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Overview of employee contracts

As an employee, even in an at-will employment scenario, you may be required to sign an employment contract. Each employment contract has the potential to be different, so if you have a contract, it is vital for you to have a working knowledge of your contract, what it requires of you, how it protects you and how it protects your employer. Furthermore, in some cases, you may have what is considered an "implied contract," that can be enforced through a court, depending on your particular circumstances.

In general, employment contracts lay out your responsibilities as an employee, and any responsibilities that your employer has to you, as well as basic information pertaining to your salary, benefits and the date that your began your employment. Once a contract is signed by the employee, it is considered legally binding.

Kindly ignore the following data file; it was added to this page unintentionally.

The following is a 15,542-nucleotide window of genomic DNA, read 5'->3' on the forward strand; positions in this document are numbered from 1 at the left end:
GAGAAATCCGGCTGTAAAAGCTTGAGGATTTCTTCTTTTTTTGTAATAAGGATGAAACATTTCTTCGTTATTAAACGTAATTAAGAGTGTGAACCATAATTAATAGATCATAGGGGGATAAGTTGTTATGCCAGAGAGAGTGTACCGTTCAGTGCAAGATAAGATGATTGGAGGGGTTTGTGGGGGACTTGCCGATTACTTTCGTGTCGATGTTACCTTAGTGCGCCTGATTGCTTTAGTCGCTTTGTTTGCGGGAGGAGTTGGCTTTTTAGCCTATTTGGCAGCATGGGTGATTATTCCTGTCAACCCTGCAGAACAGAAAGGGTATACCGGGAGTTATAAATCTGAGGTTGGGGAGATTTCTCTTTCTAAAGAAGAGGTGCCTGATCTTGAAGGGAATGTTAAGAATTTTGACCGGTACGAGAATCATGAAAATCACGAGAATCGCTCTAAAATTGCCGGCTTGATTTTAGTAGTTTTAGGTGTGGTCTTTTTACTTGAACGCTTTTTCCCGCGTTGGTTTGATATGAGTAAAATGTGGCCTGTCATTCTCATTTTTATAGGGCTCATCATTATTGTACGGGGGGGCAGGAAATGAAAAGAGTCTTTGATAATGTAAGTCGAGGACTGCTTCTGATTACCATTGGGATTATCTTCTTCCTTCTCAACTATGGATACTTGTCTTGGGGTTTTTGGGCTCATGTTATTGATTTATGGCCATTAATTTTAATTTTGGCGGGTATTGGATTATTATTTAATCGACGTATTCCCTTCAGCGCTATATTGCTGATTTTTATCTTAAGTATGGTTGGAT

Another common element of an employee contract is a confidentiality agreement. Under a confidentiality agreement, an employee is restricted from disclosing certain kinds of information that relates to business secrets for your employer. In most cases, a confidentiality agreement does not expire once you leave the job, and it typically may be accompanied by a non-compete clause that requires that you do not leave the position to take a similar position with a competitor, to ensure the safety of these business secrets.

Simply because your employment contract contains certain clauses does not mean that the employer necessarily has the right to require certain things from you. If you believe that your employment contract may contain unfair or illegal clauses, you may want to seek the guidance of an experienced attorney who is familiar with worker's rights. With proper guidance, you can explore your rights as a worker and fully understand your employment contract, or possibly fight to have it changed in the event that it contains unfair terms.

Source: FindLaw, "At-Will Employee FAQs," accessed Jan. 04, 2017

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